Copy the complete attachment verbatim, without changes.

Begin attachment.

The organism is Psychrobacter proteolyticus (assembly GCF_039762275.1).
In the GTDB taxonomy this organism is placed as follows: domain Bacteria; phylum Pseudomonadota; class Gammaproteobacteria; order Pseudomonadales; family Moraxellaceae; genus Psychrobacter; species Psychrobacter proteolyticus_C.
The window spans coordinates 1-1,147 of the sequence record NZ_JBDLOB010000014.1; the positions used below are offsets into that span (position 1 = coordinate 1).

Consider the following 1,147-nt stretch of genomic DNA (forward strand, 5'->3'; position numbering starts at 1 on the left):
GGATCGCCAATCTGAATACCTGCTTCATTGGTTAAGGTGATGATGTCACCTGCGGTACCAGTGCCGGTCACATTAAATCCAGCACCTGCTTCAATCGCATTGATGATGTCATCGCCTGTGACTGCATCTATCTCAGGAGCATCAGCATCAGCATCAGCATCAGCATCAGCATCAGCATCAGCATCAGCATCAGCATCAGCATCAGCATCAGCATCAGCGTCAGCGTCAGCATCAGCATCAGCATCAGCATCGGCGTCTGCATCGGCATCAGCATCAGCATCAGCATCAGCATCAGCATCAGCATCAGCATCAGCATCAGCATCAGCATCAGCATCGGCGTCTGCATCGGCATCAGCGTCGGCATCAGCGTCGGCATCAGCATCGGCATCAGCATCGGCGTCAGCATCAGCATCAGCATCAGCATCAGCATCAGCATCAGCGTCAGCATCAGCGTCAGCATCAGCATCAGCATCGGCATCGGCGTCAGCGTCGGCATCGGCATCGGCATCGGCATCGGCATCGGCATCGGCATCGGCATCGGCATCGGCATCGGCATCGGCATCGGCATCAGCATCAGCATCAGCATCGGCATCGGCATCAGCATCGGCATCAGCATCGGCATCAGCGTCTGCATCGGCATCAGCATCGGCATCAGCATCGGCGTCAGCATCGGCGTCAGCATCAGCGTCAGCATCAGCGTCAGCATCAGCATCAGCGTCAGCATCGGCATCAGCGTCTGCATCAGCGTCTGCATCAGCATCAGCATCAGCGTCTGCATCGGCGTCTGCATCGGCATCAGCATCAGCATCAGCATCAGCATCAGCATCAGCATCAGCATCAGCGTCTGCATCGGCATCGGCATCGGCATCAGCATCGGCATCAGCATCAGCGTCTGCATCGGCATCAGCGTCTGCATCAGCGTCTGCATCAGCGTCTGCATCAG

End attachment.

The organism is Psychrobacter proteolyticus (assembly GCF_039762275.1).
In the GTDB taxonomy this organism is placed as follows: domain Bacteria; phylum Pseudomonadota; class Gammaproteobacteria; order Pseudomonadales; family Moraxellaceae; genus Psychrobacter; species Psychrobacter proteolyticus_C.
The window spans coordinates 1-1,147 of the sequence record NZ_JBDLOB010000014.1; the positions used below are offsets into that span (position 1 = coordinate 1).

Consider the following 1,147-nt stretch of genomic DNA (forward strand, 5'->3'; position numbering starts at 1 on the left):
GGATCGCCAATCTGAATACCTGCTTCATTGGTTAAGGTGATGATGTCACCTGCGGTACCAGTGCCGGTCACATTAAATCCAGCACCTGCTTCAATCGCATTGATGATGTCATCGCCTGTGACTGCATCTATCTCAGGAGCATCAGCATCAGCATCAGCATCAGCATCAGCATCAGCATCAGCATCAGCATCAGCATCAGCATCAGCATCAGCATCAGCGTCAGCGTCAGCATCAGCATCAGCATCAGCATCGGCGTCTGCATCGGCATCAGCATCAGCATCAGCATCAGCATCAGCATCAGCATCAGCATCAGCATCAGCATCAGCATCAGCATCGGCGTCTGCATCGGCATCAGCGTCGGCATCAGCGTCGGCATCAGCATCGGCATCAGCATCGGCGTCAGCATCAGCATCAGCATCAGCATCAGCATCAGCATCAGCGTCAGCATCAGCGTCAGCATCAGCATCAGCATCGGCATCGGCGTCAGCGTCGGCATCGGCATCGGCATCGGCATCGGCATCGGCATCGGCATCGGCATCGGCATCGGCATCGGCATCGGCATCGGCATCAGCATCAGCATCAGCATCGGCATCGGCATCAGCATCGGCATCAGCATCGGCATCAGCGTCTGCATCGGCATCAGCATCGGCATCAGCATCGGCGTCAGCATCGGCGTCAGCATCAGCGTCAGCATCAGCGTCAGCATCAGCATCAGCGTCAGCATCGGCATCAGCGTCTGCATCAGCGTCTGCATCAGCATCAGCATCAGCGTCTGCATCGGCGTCTGCATCGGCATCAGCATCAGCATCAGCATCAGCATCAGCATCAGCATCAGCATCAGCGTCTGCATCGGCATCGGCATCGGCATCAGCATCGGCATCAGCATCAGCGTCTGCATCGGCATCAGCGTCTGCATCAGCGTCTGCATCAGCGTCTGCATCAG